This new edition of CHEMISTRY continues to incorporate a strong molecular reasoning focus, amplified problem-solving exercises, a wide range of real-life examples and applications, and innovative technological resources. With this text's focus on molecular reasoning, readers will learn to think at the molecular level and make connections between molecular structure and macroscopic properties. The Tenth Edition has been revised throughout and now includes a reorganization of the descriptive chemistry chapters to improve the flow of topics, a new basic math skills Appendix, an updated art program with new "talking labels" that fully explain what is going on in the figure, and much more. Available with InfoTrac Student Collections http://gocengage.com/infotrac.
Kenneth Whitten is professor emeritus at the University of Georgia (UGA). Dr. Whitten received his A.B. at Berry College, M.S. at the University of Mississippi, and Ph.D. at the University of Illinois. He taught at Tulane, the University of Southwestern Louisiana, the Mississippi State College of Women, and the University of Alabama before joining the UGA faculty as assistant professor and coordinator of general chemistry in 1967. He remained coordinator of general chemistry throughout his UGA career until his retirement in 1998. His numerous awards include the G.E. Philbrook Chemistry Teacher of the Year Award, the Outstanding Honors Professor, the Franklin College Outstanding Teacher of the Year, the General Sandy Beaver Teaching Award, and a Senior Teaching Fellowship. An award was established in Dr. Whitten's honor in 1998 celebrating outstanding teaching assistants in UGA's department of chemistry.
Raymond Davis is a University Distinguished Teaching Professor at the University of Texas, Austin. He received his B.S. at the University of Kansas in 1960, his Ph.D. from Yale University in 1965, and was a Cancer Research Scientist at the Roswell Park Memorial Institute from 1964 to 1968. His awards include the Minnie Stevens Piper Professorship in 1992, the Jean Holloway Award in Chemistry Teaching in 1996, and (five times) the Outstanding Teacher Award given by campus freshman honor societies. He was an inaugural member of the University's Academy of Distinguished Teachers in 1995.
M. Larry Peck, Professor Emeritus at Texas A & M University, received his Ph.D. from Montana State University in 1971. He won the Chemical Manufacturers Association Catalyst Award in 2000, Texas A & M's Association of Former Students Distinguished Achievement Award in Chemistry Teaching in 2002, and the Division of Chemical Education's Outstanding Service to the Division Award in 2007. Until his retirement in 2006, Dr. Peck taught science at all levels and directed programs designed to improve the teaching of physical science programs now known in Texas as "integrated physics and chemistry." The resource materials developed in these workshops are being used as models for other state-funded teacher training programs.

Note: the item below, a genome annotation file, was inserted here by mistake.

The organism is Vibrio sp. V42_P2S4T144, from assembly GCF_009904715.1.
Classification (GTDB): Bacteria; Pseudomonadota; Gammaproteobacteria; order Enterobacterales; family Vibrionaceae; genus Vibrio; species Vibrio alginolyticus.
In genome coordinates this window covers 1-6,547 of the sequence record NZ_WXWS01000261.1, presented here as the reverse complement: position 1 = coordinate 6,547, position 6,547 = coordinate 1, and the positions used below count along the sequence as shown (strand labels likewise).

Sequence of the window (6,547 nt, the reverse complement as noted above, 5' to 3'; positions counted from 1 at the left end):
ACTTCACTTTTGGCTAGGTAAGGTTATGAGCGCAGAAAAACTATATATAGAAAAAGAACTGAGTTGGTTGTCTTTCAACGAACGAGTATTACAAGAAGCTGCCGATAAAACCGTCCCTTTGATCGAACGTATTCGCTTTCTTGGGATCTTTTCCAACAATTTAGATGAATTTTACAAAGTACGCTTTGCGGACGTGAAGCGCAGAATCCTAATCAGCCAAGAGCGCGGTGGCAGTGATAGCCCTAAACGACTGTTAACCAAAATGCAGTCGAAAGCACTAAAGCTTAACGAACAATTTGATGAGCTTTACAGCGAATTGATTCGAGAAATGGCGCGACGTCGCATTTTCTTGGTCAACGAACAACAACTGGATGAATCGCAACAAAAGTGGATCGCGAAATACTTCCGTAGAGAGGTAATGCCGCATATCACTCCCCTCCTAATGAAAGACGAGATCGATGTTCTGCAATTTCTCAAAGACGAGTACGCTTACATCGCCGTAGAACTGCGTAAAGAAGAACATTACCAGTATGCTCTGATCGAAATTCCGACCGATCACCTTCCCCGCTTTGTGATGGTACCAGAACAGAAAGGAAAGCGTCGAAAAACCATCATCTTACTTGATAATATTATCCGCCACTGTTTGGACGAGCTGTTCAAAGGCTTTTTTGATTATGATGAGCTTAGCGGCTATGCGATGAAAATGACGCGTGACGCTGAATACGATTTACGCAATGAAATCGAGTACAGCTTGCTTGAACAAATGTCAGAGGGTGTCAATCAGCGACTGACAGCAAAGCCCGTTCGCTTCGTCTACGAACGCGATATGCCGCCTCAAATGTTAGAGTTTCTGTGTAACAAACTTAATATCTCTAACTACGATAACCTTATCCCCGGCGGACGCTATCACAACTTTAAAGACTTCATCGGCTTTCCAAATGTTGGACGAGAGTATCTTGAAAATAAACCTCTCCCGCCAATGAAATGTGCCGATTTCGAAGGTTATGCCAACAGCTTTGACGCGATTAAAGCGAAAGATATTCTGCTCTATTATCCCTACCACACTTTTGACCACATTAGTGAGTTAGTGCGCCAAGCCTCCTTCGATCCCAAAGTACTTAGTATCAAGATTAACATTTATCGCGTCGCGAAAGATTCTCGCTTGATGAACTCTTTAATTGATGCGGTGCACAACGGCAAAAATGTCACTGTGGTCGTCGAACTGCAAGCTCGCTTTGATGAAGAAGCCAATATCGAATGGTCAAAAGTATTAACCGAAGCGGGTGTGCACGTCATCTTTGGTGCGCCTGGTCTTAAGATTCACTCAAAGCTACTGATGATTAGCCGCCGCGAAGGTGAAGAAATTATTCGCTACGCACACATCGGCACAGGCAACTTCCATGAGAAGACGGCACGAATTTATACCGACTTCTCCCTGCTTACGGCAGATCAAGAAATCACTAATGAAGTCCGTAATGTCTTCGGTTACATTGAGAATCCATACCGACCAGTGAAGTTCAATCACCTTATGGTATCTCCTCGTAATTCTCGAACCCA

George Stanley, Cyril & Tutta Vetter Alumni Professor at Louisiana State University, received his B.S. from the University of Rochester in 1975 and his Ph.D. from Texas A & M University in 1979. He has extensive research experience in inorganic chemistry. George has won numerous awards and accolades, both nationally and locally, including the NSF Special Creativity Award in 1994, the LSU University Excellence in Science Teaching Award in 1995, the LSU College of Basic Sciences Center for Excellence in Science Teaching each year since 1997, and the Baton Rouge-ACS Charles E. Coates Award in 1999. He recently was named 2005-2006 TIAA-CREF Service Learning Fellow due to his longtime commitment to service-learning programs at LSU.
1. The Foundations of Chemistry. 2. Chemical Formulas and Composition Stoichiometry. 3. Chemical Equations and Reaction Stoichiometry. 4. The Structure of Atoms. 5. Chemical Periodicity. 6. Some Types of Chemical Reactions. 7. Chemical Bonding. 8. Molecular Structure and Covalent Bonding Theories. 9. Molecular Orbitals in Chemical Bonding. 10. Reactions in Aqueous Solutions I: Acids, Bases, and Salts. 11. Reactions in Aqueous Solutions II: Calculations. 12. Gases and the Kinetic-Molecular Theory. 13. Liquids and Solids. 14. Solutions. 15. Chemical Thermodynamics. 16. Chemical Kinetics. 17. Chemical Equilibrium. 18. Ionic Equilibria I: Acids and Bases. 19. Ionic Equilibria II: Buffers and Titration Curves. 20. Ionic Equilibria III: The Solubility Product Principle. 21. Electrochemistry. 22. Nuclear Chemistry. 23. Organic Chemistry I: Formulas, Names and Properties. 24. Organic Chemistry II: Shapes, selected Reactions, and Biopolymers. 25. Coordination Compounds. 26. Metals I: Metallurgy. 27. Metals II: Properties and Reactions. 28. Some Nonmetals and Metalloids. Appendix A: Basic Math Skills (includes new significant figure section). Appendix B: Electron Con?gurations of the Atoms of the Elements. Appendix C: Common Units, Equivalences, and Conversion Factors. Appendix D: Physical Constants. Appendix E: Some Physical Constants for a Few Common Substances. Appendix F: Ionization Constants for Weak Acids at 25°C. Appendix G: Ionization Constants for Weak Bases at 25°C. Appendix H: Solubility Product Constants for Some Inorganic Compounds at 25°C. Appendix I: Dissociation Constants for Some Complex Ions. Appendix J: Standard Reduction Potentials in Aqueous Solution at 25°C. Appendix K: Selected Thermodynamic Values at 298.15 K. Appendix L: Answers to Selected Even-Numbered Numerical Exercises. Index of Equations. Glossary/Index.